On April 28, 2016, Richard Moxley, 67, of Watertown, the owner of Sparkling Windows, (“Sparkling Windows”) a window and gutter cleaning company that maintained its offices at 33 Chapman Street, Watertown pleaded guilty in the United States District Court before Judge Mark L. Wolf to charges that he defrauded A.I.M. Mutual Insurance Company (“A.I.M. Mutual”) of workers’ compensation premiums owed and the Internal Revenue Service (“IRS”) of taxes owed.
Under reporting payroll to A.I.M. Mutual and to the IRS
The heart of Mr. Moxley’s scheme to cheat A.I.M. Mutual and the IRS involved paying workers under the table in order to avoid Social Security, Medicare, as well as withholding taxes along with suppressing payroll to reduce the workers’ compensation premiums owed to A.I.M. Mutual.
Mr. Moxley maintained his hidden payroll by avoiding any use of his business bank account to obtain the cash that Sparkling Windows paid its under-the-table workers. Also, to keep the cash payments separate, Mr. Moxley only reported as its number of workers that Sparkling Windows carried on its books and not the additional workers that the company paid off its books.
Mr. Moxley generated the substantial cash necessary to keep the scheme going by arranging to deliver, on a weekly basis, a number of the checks that Sparkling Windows received from customers to a commercial check cashing business. The check cashing business, for a fee, cashed the checks and delivered cash to Mr. Moxley. Mr. Moxley subsequently used some or all of that cash to fund Sparkling Windows’s unreported cash payroll.
Mr. Moxley hid $2.7 million in paid wages from A.I.M. Mutual and the IRS
For each quarter, beginning in March 2008 and up to September 2011, Mr. Moxley’s deliberate actions caused Sparkling Windows’s tax preparers to file IRS forms that he knew were false and which fraudulently understated Sparkling Windows’s true payroll. None of these forms reported any of the under the table cash payroll Mr. Moxley was paying.
Mr. Moxley also routinely provided incomplete records to the tax return preparation business that prepared the tax returns for Mr. Moxley and Sparkling Windows by providing the tax return preparers with the records of his business bank accounts but concealing the fact that a substantial portion of Sparkling Windows’s business revenues and payroll were not reflected in those bank account records.
Between January 7, 2008 and January 7, 2012, Mr. Moxley paid Sparkling Windows’ off-the-books workers approximately $2,733,799.00 in cash that he had not reported, as required, to A.I.M. Mutual and the IRS.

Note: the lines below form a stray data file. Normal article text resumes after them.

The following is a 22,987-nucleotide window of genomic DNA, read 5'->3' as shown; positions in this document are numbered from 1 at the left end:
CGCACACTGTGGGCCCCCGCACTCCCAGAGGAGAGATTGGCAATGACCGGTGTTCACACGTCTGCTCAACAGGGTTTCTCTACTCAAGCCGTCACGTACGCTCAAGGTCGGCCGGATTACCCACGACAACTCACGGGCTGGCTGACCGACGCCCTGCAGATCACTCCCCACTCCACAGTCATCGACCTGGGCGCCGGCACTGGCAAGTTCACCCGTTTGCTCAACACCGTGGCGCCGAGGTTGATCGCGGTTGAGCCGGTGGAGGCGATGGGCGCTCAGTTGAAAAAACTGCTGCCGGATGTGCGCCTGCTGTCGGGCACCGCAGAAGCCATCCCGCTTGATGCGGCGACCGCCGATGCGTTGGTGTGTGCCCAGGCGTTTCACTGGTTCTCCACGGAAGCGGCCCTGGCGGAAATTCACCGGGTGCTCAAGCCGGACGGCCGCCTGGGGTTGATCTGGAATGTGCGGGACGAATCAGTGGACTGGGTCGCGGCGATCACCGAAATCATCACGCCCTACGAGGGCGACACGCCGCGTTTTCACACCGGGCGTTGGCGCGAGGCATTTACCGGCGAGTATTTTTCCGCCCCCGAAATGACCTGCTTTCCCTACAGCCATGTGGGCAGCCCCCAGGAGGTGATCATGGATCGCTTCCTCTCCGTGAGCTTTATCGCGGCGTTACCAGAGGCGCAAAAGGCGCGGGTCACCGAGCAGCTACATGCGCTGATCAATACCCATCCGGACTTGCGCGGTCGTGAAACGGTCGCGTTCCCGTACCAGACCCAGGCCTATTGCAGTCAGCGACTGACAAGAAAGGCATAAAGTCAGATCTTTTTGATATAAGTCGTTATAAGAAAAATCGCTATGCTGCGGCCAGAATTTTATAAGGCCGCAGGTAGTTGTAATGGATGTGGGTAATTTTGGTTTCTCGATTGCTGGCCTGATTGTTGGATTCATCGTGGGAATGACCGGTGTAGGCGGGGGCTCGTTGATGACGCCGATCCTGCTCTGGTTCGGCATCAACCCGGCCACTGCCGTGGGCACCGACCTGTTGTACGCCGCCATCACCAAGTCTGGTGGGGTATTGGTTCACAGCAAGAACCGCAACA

A.I.M. Mutual given the same fraudulent information as the IRS received
From January 2008 and until January 2012 Sparkling Windows had workers’ compensation insurance provided by A.I.M. Mutual.
Initially, A.I.M. Mutual’s premium factors were based upon employee remuneration for the employees who were covered, the type of work the covered employees routinely performed, and any experience modification based upon the employer’s loss history.
At the beginning of each policy term, Mr. Moxley furnished A.I.M. Mutual the anticipated payroll which would then be used to determine the estimated premium.
At the close of the policy term, A.I.M. Mutual would conduct an audit of the employees’ actual payroll during the policy term, as well as in the event of interim audits. Mr. Moxley was the party who provided the information to the insurance company including tax returns showing the remuneration paid to employees.
Mr. Moxley also had his tax preparers provide information to the insurance auditors from A.I.M. Mutual. Mr. Moxley knew and intended that the information provided to the insurance auditors would reflect only the portion of Sparkling Windows’s payroll that was actually paid through Sparkling Windows’s bank account. None of the cash payroll Mr. Moxley paid his employees was reported to the insurance auditors.
In telephone and face-to-face meeting with the insurance auditors from A.I.M., Mr. Moxley also falsely reported that Sparkling Windows ordinarily employed approximately five employees including himself and his wife. In actuality, however, Mr. Moxley knew that Sparkling Windows routinely employed more than twelve persons.